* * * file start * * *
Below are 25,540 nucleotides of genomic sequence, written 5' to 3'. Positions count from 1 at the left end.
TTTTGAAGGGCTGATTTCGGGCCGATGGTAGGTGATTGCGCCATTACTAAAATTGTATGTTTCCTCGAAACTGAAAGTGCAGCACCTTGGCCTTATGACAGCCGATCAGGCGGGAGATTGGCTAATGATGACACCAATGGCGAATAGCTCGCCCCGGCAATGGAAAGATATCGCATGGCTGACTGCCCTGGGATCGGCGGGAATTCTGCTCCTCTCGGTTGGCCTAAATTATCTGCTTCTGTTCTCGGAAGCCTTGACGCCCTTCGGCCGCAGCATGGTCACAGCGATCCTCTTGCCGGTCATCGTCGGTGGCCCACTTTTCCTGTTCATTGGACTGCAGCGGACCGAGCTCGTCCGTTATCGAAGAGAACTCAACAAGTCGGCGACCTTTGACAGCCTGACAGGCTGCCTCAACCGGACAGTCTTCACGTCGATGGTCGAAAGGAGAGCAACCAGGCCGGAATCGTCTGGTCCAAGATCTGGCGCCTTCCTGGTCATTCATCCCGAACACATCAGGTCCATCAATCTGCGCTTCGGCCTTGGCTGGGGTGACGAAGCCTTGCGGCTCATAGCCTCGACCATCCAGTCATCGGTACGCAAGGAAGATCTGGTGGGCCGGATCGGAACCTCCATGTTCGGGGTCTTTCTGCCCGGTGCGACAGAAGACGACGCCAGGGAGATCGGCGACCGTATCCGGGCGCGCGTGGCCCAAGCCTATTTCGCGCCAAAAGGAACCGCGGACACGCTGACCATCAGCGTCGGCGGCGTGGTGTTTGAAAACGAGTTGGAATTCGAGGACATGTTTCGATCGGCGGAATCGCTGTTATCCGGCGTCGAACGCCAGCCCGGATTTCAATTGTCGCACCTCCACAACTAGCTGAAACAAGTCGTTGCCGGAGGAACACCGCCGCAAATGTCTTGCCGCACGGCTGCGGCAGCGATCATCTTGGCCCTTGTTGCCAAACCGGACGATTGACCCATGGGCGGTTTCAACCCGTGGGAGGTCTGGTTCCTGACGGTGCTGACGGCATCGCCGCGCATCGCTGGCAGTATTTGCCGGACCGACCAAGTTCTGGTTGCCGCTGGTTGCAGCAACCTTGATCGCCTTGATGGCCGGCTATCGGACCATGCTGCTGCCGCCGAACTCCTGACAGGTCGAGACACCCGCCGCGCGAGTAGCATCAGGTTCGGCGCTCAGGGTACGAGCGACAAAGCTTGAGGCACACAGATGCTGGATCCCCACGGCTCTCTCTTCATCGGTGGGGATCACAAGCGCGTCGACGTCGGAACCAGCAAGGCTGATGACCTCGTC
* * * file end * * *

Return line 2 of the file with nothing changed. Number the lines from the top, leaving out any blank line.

TTTTGAAGGGCTGATTTCGGGCCGATGGTAGGTGATTGCGCCATTACTAAAATTGTATGTTTCCTCGAAACTGAAAGTGCAGCACCTTGGCCTTATGACAGCCGATCAGGCGGGAGATTGGCTAATGATGACACCAATGGCGAATAGCTCGCCCCGGCAATGGAAAGATATCGCATGGCTGACTGCCCTGGGATCGGCGGGAATTCTGCTCCTCTCGGTTGGCCTAAATTATCTGCTTCTGTTCTCGGAAGCCTTGACGCCCTTCGGCCGCAGCATGGTCACAGCGATCCTCTTGCCGGTCATCGTCGGTGGCCCACTTTTCCTGTTCATTGGACTGCAGCGGACCGAGCTCGTCCGTTATCGAAGAGAACTCAACAAGTCGGCGACCTTTGACAGCCTGACAGGCTGCCTCAACCGGACAGTCTTCACGTCGATGGTCGAAAGGAGAGCAACCAGGCCGGAATCGTCTGGTCCAAGATCTGGCGCCTTCCTGGTCATTCATCCCGAACACATCAGGTCCATCAATCTGCGCTTCGGCCTTGGCTGGGGTGACGAAGCCTTGCGGCTCATAGCCTCGACCATCCAGTCATCGGTACGCAAGGAAGATCTGGTGGGCCGGATCGGAACCTCCATGTTCGGGGTCTTTCTGCCCGGTGCGACAGAAGACGACGCCAGGGAGATCGGCGACCGTATCCGGGCGCGCGTGGCCCAAGCCTATTTCGCGCCAAAAGGAACCGCGGACACGCTGACCATCAGCGTCGGCGGCGTGGTGTTTGAAAACGAGTTGGAATTCGAGGACATGTTTCGATCGGCGGAATCGCTGTTATCCGGCGTCGAACGCCAGCCCGGATTTCAATTGTCGCACCTCCACAACTAGCTGAAACAAGTCGTTGCCGGAGGAACACCGCCGCAAATGTCTTGCCGCACGGCTGCGGCAGCGATCATCTTGGCCCTTGTTGCCAAACCGGACGATTGACCCATGGGCGGTTTCAACCCGTGGGAGGTCTGGTTCCTGACGGTGCTGACGGCATCGCCGCGCATCGCTGGCAGTATTTGCCGGACCGACCAAGTTCTGGTTGCCGCTGGTTGCAGCAACCTTGATCGCCTTGATGGCCGGCTATCGGACCATGCTGCTGCCGCCGAACTCCTGACAGGTCGAGACACCCGCCGCGCGAGTAGCATCAGGTTCGGCGCTCAGGGTACGAGCGACAAAGCTTGAGGCACACAGATGCTGGATCCCCACGGCTCTCTCTTCATCGGTGGGGATCACAAGCGCGTCGACGTCGGAACCAGCAAGGCTGATGACCTCGTC